Bernardita FigueroaSchool of Design of the P. Catholic University of Chile Academic
During 2015 the Public Innovation Laboratory won a public tender to work on a proposal to re-design the National Fund for the Arts FONDART, based on Service Design and co-creative methods. This case is a singular experience of a bottom-up design process in the Chilean government, where policies usually result from top-down process engineering methods.
This presentation will expose how we managed to sell and develop a proposal for a public fund beyond more traditional design outputs. We will examine the methodology, techniques and tools used to develop this case and show preliminary results of the implementation of the project.
Larging it up - Service Design in Scotland14.50 - 15.10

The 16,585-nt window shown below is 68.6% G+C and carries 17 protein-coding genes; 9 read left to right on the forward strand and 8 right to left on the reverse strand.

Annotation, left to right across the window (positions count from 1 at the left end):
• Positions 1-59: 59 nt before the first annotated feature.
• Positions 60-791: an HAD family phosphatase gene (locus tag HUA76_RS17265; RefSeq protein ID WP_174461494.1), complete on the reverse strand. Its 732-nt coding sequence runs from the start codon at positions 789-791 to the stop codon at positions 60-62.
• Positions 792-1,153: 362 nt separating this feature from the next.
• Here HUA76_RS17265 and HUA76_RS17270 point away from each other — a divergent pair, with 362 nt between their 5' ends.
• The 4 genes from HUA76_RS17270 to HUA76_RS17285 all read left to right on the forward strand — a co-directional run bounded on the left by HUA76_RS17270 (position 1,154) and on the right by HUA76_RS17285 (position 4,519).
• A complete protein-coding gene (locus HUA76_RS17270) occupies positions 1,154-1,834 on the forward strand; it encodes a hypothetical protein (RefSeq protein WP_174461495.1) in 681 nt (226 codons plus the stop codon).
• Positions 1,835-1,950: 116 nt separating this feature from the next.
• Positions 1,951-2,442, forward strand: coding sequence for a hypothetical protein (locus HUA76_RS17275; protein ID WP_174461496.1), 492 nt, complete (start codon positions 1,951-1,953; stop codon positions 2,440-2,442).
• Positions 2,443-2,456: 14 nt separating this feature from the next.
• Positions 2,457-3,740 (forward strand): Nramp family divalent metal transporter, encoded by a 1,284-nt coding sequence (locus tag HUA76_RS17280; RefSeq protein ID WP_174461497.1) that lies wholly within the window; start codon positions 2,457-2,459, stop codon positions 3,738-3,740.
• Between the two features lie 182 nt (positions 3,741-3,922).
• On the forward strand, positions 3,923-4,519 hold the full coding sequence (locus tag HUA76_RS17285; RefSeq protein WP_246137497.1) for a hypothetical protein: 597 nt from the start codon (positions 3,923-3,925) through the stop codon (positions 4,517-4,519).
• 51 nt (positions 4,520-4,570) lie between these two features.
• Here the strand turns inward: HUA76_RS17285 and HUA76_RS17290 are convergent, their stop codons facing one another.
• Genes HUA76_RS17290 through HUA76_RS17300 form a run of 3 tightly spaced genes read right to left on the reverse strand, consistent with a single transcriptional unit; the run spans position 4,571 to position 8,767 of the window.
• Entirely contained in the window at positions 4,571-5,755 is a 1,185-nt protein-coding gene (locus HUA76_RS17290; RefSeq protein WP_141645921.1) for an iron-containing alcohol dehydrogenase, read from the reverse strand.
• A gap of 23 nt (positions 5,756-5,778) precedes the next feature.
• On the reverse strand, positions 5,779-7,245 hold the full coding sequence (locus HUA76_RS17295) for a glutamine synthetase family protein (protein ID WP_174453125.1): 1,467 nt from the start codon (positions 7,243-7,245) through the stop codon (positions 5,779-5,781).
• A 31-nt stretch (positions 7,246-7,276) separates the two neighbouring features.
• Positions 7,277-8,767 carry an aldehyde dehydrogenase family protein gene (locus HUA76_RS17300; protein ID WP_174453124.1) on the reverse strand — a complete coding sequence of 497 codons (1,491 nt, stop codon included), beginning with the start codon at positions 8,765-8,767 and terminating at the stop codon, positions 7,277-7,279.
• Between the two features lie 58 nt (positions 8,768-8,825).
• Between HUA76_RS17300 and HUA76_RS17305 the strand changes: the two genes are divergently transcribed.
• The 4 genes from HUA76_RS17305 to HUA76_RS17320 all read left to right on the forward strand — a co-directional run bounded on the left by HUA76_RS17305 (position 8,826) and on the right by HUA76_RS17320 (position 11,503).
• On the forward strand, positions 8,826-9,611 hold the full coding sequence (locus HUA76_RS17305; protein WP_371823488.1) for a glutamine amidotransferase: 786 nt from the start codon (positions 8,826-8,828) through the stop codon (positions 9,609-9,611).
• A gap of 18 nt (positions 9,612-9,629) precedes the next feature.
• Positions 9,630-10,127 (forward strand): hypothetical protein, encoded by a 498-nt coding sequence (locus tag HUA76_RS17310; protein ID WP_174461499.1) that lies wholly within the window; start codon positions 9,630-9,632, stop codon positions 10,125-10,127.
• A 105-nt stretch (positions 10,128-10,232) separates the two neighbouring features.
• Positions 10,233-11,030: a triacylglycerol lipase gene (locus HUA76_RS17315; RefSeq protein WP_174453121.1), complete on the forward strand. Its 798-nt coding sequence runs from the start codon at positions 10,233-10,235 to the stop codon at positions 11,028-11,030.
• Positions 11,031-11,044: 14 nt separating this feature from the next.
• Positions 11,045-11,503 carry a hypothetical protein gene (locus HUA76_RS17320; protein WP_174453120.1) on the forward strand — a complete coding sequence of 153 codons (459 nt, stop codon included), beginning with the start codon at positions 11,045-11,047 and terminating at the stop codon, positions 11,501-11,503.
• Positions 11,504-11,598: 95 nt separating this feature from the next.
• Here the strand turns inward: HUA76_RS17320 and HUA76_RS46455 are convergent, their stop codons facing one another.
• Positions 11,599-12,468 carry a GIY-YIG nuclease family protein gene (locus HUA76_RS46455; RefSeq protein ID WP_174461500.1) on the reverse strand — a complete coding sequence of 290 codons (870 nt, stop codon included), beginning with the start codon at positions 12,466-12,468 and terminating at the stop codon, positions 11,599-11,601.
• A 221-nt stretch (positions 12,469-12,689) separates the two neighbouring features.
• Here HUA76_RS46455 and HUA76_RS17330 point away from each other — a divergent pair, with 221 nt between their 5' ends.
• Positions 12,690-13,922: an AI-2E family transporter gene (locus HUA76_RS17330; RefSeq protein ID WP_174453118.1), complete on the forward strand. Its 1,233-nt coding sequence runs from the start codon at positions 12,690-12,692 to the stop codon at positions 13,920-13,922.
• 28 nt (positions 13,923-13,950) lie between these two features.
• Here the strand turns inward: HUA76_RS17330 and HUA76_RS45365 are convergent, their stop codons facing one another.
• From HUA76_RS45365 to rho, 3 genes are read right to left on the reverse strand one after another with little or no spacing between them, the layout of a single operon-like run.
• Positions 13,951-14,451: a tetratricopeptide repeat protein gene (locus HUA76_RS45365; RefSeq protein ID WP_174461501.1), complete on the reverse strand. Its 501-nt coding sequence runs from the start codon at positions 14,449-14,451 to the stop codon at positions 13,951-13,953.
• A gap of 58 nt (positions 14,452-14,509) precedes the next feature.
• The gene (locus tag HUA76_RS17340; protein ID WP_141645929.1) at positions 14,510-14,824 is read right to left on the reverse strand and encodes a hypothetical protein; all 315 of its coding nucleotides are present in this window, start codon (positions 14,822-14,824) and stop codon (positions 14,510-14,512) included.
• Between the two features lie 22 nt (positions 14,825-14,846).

Mike PressOpen Change Director
Hazel WhiteOpen Change Director
The Scottish Government aims to "put people at the centre of public service design and delivery". Open Change has worked with local and national government, the NHS and others to do just that. We have been part of building a community of service design literate leaders and communities with capacity to redesign their own services. From improving retention at colleges and Universities, getting young people into work, to developing health and government strategy, we have used service design to help public organisations navigate change in austere times. With a new Service Design Academy, Scotland will begin building capacity in the workforce on a larger scale. Our presentation draws on our experience discussing how a small country aims to make a big difference through service design.